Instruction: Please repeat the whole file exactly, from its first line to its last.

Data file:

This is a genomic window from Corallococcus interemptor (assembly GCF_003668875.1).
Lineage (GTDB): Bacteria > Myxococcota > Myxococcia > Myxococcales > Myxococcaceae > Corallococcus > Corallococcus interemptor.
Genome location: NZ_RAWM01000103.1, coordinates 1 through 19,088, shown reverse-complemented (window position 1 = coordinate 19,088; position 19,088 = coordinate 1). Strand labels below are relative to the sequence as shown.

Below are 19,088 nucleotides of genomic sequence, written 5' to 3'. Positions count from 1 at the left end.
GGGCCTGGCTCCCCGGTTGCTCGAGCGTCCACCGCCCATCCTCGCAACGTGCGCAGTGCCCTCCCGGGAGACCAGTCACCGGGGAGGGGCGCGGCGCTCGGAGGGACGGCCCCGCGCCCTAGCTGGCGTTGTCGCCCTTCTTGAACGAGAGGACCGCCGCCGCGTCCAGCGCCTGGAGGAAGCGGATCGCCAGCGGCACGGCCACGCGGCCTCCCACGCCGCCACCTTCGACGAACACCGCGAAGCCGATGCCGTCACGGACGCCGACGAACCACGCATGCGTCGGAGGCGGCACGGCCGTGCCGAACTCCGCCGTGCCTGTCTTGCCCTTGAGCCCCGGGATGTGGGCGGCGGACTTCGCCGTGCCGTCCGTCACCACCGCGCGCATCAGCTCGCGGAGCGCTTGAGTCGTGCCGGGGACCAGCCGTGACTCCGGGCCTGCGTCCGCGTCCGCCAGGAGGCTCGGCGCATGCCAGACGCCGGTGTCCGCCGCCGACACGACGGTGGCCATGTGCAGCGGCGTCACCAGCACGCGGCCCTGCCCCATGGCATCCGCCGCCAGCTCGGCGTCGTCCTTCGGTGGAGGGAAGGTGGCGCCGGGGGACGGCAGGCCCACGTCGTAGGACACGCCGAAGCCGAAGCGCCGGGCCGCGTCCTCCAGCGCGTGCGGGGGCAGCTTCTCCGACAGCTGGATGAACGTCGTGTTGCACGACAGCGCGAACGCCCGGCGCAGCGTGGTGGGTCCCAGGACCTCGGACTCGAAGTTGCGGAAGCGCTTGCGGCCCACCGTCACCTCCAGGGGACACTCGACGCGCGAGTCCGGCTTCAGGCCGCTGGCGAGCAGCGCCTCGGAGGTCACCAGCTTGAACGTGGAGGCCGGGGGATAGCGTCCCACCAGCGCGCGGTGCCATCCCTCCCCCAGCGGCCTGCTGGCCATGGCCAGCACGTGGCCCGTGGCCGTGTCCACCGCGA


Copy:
This is a genomic window from Corallococcus interemptor (assembly GCF_003668875.1).
Lineage (GTDB): Bacteria > Myxococcota > Myxococcia > Myxococcales > Myxococcaceae > Corallococcus > Corallococcus interemptor.
Genome location: NZ_RAWM01000103.1, coordinates 1 through 19,088, shown reverse-complemented (window position 1 = coordinate 19,088; position 19,088 = coordinate 1). Strand labels below are relative to the sequence as shown.

Below are 19,088 nucleotides of genomic sequence, written 5' to 3'. Positions count from 1 at the left end.
GGGCCTGGCTCCCCGGTTGCTCGAGCGTCCACCGCCCATCCTCGCAACGTGCGCAGTGCCCTCCCGGGAGACCAGTCACCGGGGAGGGGCGCGGCGCTCGGAGGGACGGCCCCGCGCCCTAGCTGGCGTTGTCGCCCTTCTTGAACGAGAGGACCGCCGCCGCGTCCAGCGCCTGGAGGAAGCGGATCGCCAGCGGCACGGCCACGCGGCCTCCCACGCCGCCACCTTCGACGAACACCGCGAAGCCGATGCCGTCACGGACGCCGACGAACCACGCATGCGTCGGAGGCGGCACGGCCGTGCCGAACTCCGCCGTGCCTGTCTTGCCCTTGAGCCCCGGGATGTGGGCGGCGGACTTCGCCGTGCCGTCCGTCACCACCGCGCGCATCAGCTCGCGGAGCGCTTGAGTCGTGCCGGGGACCAGCCGTGACTCCGGGCCTGCGTCCGCGTCCGCCAGGAGGCTCGGCGCATGCCAGACGCCGGTGTCCGCCGCCGACACGACGGTGGCCATGTGCAGCGGCGTCACCAGCACGCGGCCCTGCCCCATGGCATCCGCCGCCAGCTCGGCGTCGTCCTTCGGTGGAGGGAAGGTGGCGCCGGGGGACGGCAGGCCCACGTCGTAGGACACGCCGAAGCCGAAGCGCCGGGCCGCGTCCTCCAGCGCGTGCGGGGGCAGCTTCTCCGACAGCTGGATGAACGTCGTGTTGCACGACAGCGCGAACGCCCGGCGCAGCGTGGTGGGTCCCAGGACCTCGGACTCGAAGTTGCGGAAGCGCTTGCGGCCCACCGTCACCTCCAGGGGACACTCGACGCGCGAGTCCGGCTTCAGGCCGCTGGCGAGCAGCGCCTCGGAGGTCACCAGCTTGAACGTGGAGGCCGGGGGATAGCGTCCCACCAGCGCGCGGTGCCATCCCTCCCCCAGCGGCCTGCTGGCCATGGCCAGCACGTGGCCCGTGGCCGTGTCCACCGCGA